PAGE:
“Shadow equalities minister Dawn Butler is facing ‘freeloading’ jibes after spending a week at a luxury hotel on Sicily for a two-day tourism conference. Ms Butler went on the jaunt to the opulent Hilton Giardini Naxos, which boasts panoramic views of the Ionian Sea, earlier this summer. The trip was funded by the Institute of Travel and Tourism, which was staging its annual conference at the resort. But according to the register of MPs’ interests, Ms Butler arrived on May 30 – five days before the gathering kicked off. After a ‘welcome party’ on the evening of June 4, she headed back to the UK on June 5, a day before the event finished.” – Daily Mail

SNP urged to abandon plans for referendum re-run as scale of Scottish deficit revealed

Nicola Sturgeon has been urged to abandon her threat of a second independence referendum after official figures revealed that Scotland ran up a £13 billion deficit last year that was four times the size of the UK’s. Official figures on the state of the country’s finances also disclosed a record “Union dividend” of nearly  £1,900 for every man, woman and child in Scotland. That figure is made up of public spending that was £1,576 higher per person north of the border in 2017/18, while Scotland’s public sector tax contributions were £306 less per head. The Government Expenditure and Revenue Scotland (Gers) figures – the difference between what the country raised in taxes and what it spent – revealed a total deficit of £13.4 billion, or 7.9 per cent of GDP -down from 8.9 per cent in 2016/17. The UK’s spending deficit was just 1.9 per cent of GDP, down from 2.3 per cent.” – Daily Telegraph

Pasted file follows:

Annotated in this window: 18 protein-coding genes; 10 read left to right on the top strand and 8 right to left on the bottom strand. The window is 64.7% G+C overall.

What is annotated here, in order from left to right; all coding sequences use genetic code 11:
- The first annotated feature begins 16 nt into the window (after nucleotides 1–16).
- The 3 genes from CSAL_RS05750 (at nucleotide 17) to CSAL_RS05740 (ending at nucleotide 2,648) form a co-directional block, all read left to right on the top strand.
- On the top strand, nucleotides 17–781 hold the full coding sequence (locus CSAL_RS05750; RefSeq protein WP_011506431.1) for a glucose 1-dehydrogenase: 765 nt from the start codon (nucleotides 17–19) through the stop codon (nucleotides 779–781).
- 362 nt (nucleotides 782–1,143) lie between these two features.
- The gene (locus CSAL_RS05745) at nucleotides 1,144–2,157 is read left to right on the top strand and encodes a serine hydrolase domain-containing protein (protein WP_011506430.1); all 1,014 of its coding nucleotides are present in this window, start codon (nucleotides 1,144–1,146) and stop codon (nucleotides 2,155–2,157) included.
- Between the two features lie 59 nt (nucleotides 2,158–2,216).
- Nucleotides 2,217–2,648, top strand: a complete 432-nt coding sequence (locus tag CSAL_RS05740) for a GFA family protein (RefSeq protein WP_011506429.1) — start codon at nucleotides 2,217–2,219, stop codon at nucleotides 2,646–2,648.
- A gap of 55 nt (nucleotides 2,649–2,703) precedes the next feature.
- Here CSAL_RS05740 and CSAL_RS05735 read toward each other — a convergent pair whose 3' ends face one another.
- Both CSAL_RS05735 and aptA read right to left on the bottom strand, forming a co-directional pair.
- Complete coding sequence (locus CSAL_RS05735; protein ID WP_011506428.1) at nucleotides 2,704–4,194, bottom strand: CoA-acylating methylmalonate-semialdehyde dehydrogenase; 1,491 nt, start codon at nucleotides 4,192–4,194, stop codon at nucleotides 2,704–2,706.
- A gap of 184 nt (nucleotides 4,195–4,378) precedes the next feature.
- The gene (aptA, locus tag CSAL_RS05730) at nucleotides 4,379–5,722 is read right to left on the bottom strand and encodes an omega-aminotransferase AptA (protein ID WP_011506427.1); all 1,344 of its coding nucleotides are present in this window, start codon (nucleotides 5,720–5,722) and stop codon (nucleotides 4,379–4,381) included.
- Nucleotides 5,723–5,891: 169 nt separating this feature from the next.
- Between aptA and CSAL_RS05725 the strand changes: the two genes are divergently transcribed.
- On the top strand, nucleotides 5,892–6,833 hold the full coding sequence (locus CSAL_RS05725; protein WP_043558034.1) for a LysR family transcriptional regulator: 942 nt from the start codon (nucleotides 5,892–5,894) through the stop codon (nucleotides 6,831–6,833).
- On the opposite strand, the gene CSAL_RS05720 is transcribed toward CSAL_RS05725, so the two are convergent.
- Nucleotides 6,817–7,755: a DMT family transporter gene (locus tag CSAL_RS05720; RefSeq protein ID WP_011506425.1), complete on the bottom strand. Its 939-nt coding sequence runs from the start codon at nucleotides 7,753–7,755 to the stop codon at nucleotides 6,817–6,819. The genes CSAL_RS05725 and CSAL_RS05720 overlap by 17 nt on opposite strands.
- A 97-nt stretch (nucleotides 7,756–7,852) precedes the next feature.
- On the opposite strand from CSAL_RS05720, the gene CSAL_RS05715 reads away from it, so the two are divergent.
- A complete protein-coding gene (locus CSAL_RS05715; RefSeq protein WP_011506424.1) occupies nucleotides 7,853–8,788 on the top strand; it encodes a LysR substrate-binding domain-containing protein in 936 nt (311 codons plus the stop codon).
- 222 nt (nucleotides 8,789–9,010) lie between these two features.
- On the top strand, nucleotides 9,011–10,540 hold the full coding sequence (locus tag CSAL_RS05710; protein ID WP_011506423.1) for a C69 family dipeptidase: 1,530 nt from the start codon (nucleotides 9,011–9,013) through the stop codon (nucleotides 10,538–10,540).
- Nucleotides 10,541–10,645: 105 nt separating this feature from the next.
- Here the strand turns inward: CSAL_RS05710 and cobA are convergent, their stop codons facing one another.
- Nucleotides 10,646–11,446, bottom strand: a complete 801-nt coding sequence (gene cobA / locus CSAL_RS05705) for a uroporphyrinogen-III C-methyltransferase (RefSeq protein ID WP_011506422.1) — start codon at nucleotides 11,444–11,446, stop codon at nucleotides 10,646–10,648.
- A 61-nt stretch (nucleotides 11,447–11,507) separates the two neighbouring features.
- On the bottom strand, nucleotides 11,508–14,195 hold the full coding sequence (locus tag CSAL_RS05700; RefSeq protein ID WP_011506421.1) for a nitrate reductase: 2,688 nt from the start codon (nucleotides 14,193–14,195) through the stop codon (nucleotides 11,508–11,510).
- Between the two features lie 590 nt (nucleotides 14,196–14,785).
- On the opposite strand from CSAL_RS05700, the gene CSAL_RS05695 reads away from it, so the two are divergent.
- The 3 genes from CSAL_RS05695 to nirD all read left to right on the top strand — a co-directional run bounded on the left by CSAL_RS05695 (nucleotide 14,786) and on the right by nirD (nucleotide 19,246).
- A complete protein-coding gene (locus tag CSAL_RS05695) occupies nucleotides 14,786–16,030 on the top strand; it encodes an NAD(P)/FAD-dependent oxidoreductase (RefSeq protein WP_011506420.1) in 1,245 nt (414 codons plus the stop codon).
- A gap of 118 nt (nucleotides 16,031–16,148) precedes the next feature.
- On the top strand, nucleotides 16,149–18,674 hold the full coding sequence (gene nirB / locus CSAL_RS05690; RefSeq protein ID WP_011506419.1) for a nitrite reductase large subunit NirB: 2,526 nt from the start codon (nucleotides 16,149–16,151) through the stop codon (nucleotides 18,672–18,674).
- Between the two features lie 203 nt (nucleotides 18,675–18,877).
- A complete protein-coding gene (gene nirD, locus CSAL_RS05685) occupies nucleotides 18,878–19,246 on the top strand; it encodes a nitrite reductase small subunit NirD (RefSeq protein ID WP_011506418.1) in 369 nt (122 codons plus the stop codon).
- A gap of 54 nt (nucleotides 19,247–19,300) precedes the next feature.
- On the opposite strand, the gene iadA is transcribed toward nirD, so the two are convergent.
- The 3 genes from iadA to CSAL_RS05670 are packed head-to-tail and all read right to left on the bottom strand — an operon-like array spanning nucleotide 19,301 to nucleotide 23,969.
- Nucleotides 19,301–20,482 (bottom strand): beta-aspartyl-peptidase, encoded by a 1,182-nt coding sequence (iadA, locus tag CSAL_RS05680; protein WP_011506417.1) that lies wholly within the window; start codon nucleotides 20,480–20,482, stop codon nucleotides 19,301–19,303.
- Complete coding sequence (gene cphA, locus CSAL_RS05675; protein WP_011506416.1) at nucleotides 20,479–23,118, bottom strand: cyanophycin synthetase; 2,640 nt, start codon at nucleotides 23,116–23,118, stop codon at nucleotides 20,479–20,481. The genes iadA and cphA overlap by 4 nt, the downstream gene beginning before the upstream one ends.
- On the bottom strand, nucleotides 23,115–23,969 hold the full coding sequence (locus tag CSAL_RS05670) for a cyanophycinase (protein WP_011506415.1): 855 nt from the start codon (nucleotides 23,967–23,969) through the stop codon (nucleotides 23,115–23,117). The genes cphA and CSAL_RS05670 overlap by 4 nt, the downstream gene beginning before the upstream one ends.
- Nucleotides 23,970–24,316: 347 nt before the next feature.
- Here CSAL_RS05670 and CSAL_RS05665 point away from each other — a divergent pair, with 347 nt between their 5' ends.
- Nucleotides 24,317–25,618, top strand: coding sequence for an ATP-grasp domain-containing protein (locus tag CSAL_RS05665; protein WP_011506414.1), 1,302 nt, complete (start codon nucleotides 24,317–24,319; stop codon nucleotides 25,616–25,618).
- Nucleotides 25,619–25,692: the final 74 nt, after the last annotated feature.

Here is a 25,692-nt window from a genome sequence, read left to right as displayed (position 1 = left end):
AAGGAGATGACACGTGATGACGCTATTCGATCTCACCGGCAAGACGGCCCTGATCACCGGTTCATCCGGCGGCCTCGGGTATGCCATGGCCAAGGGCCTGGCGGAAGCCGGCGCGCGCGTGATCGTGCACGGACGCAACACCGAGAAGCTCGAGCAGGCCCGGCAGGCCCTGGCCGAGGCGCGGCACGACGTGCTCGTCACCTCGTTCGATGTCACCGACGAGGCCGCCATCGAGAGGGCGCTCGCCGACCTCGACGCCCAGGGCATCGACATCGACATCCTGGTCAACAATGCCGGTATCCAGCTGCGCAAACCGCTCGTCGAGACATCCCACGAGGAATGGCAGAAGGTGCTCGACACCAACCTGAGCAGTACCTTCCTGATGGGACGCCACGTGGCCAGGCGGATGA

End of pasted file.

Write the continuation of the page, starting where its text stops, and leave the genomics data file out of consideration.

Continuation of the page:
• Corbyn criticises May over Glasgow refugee evictions – The Guardian

DUP demand Quaker trust answers for terror-linked donation

“A Quaker trust must answer “serious questions” about its funding of a charity with close ties to the suspected leaders of a dissident republican terrorist group, a senior Ulster politician said yesterday. Gavin Robinson, defence spokesman for the Democratic Unionist Party, called on the Charity Commission to conduct a full investigation into the Joseph Rowntree Charitable Trust “in the interest of public security and transparency”. The Times revealed this week that since 2012 the York-based trust has given more than £385,000 to Conflict Resolution Services Ireland (CRSI), whose senior trustee described the terrorist assassination of a Conservative MP as a “legitimate exercise”.” – The Times

  • We’re on verge of fostering a pro-terrorist, anti-state view of the Troubles – Cillian McGrattan, News Letter

Australia plunges into ‘deepest political crisis for decades

“Australia was plunged into its deepest political crisis for decades today when key cabinet allies of the prime minister resigned and joined rebel MPs who intend to oust him. Malcolm Turnbull said he would not contest the leadership if opponents in his party gathered enough support for a vote tomorrow. The mass resignation of his previously loyal ministers prompted him to take the extraordinary step of suspending parliament. He continued to defy calls from his leadership rival, the former home affairs minister Peter Dutton, to convene a fresh meeting of the government’s 84 MPs and senators to decide who should be prime minister. After narrowly surviving a vote of MPs on Tuesday Mr Turnbull is demanding that the rebels first produce a petition that names a majority of government members who want a new ballot.” – The Times

News in Brief:

  • The “EFTA option” would fail to deliver Brexit – Greg Hands MP, Brexit Central
  • Leaving Labour: why a split is now inevitable – Stephen Bush, New Stateman
  • The plot to stop Brexit – Katy Balls, The Spectator
  • No deal preparations are a pragmatic backstop, not a threat – Dr Lee Rotherham, CapX
  • Challenging a university mantra – RT Howard, Reaction

14 comments for: Newslinks for Thursday 23rd August 2018